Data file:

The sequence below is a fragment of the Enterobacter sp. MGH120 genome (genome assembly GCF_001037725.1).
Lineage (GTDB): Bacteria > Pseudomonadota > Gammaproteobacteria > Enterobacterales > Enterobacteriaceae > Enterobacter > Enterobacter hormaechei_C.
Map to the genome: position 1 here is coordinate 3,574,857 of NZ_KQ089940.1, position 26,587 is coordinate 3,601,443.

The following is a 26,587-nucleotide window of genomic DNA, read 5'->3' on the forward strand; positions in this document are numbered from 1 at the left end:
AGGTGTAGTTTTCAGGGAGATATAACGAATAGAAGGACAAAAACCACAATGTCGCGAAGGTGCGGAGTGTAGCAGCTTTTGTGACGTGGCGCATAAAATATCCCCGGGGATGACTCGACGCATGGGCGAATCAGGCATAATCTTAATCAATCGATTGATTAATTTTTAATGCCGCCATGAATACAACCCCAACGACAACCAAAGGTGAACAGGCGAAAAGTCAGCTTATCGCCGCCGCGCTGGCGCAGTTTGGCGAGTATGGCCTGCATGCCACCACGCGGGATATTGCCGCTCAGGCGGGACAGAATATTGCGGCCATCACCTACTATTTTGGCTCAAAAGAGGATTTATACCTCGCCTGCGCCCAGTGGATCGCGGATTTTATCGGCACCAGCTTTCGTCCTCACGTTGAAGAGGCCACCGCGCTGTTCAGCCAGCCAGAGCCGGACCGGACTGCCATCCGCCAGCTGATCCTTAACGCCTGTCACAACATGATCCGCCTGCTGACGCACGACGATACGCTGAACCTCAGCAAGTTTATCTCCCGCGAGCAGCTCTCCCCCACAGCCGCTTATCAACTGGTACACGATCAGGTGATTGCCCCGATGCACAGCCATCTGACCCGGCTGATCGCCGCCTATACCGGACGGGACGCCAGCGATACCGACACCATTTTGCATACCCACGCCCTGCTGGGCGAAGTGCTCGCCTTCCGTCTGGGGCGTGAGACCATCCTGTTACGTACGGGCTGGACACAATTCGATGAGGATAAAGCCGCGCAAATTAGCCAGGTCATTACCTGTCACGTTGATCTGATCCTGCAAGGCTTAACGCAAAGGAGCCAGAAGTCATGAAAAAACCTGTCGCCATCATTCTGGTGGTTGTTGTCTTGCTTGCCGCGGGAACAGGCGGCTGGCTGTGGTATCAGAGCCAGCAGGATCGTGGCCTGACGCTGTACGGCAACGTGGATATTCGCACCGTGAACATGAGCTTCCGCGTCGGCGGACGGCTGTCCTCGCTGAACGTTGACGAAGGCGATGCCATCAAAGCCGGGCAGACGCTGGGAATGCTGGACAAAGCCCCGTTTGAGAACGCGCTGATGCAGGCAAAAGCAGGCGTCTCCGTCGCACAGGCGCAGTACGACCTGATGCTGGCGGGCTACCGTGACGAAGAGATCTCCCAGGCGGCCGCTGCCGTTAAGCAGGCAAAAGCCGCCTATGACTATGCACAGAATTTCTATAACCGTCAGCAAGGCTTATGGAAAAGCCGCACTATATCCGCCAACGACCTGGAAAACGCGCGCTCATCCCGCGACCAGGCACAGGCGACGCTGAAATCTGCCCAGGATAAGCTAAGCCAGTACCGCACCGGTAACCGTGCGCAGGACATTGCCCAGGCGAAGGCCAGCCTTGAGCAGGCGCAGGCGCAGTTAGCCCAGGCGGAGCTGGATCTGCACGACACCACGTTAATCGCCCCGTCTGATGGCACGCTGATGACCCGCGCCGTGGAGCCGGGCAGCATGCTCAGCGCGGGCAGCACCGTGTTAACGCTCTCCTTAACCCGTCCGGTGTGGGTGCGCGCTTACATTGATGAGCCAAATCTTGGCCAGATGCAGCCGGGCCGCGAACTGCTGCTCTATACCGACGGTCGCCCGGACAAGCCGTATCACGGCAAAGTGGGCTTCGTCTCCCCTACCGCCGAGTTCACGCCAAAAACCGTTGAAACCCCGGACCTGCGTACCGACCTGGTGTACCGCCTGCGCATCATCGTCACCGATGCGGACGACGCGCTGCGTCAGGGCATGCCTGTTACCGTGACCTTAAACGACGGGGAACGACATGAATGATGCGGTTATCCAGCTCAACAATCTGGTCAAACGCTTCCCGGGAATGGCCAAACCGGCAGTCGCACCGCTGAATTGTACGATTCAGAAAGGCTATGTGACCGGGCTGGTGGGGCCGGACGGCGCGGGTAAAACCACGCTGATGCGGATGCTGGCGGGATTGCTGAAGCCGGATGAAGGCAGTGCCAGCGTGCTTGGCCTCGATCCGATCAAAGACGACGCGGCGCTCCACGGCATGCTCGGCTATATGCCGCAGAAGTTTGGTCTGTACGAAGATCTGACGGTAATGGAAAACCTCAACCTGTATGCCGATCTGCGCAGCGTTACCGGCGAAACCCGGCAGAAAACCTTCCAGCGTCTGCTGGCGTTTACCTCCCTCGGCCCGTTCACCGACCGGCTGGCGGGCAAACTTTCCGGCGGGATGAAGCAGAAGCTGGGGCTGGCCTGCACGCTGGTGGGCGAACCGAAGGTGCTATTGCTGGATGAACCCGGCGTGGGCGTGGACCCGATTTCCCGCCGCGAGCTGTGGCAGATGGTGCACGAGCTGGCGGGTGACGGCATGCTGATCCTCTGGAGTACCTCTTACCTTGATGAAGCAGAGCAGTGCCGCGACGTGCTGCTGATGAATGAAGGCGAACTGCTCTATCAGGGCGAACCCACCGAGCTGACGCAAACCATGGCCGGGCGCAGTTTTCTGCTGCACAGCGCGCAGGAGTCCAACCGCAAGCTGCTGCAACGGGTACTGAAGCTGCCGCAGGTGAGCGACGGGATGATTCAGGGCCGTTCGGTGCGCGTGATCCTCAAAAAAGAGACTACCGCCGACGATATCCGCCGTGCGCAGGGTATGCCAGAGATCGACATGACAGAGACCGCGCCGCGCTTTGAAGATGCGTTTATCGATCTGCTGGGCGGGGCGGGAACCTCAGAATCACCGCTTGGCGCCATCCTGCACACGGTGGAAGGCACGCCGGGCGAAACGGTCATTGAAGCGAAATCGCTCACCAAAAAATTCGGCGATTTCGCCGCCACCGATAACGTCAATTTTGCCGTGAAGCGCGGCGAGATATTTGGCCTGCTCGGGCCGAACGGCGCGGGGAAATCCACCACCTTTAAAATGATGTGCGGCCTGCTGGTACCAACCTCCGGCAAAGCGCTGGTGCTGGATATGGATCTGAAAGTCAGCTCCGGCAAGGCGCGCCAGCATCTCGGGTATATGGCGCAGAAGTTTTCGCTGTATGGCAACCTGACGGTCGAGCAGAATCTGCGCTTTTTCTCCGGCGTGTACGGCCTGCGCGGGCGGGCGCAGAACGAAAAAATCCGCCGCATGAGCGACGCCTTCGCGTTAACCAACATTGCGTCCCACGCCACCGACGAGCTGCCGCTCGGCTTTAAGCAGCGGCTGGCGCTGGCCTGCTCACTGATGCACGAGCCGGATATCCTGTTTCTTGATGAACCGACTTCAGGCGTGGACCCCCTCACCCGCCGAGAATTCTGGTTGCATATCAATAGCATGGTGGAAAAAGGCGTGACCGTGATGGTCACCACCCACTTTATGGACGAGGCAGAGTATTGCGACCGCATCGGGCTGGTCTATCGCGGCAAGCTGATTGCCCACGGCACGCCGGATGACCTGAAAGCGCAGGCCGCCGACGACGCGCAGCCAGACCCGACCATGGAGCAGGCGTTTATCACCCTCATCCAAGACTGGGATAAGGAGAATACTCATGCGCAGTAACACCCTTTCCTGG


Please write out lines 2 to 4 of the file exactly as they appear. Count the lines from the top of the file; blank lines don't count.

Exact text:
Lineage (GTDB): Bacteria > Pseudomonadota > Gammaproteobacteria > Enterobacterales > Enterobacteriaceae > Enterobacter > Enterobacter hormaechei_C.
Map to the genome: position 1 here is coordinate 3,574,857 of NZ_KQ089940.1, position 26,587 is coordinate 3,601,443.

The following is a 26,587-nucleotide window of genomic DNA, read 5'->3' on the forward strand; positions in this document are numbered from 1 at the left end: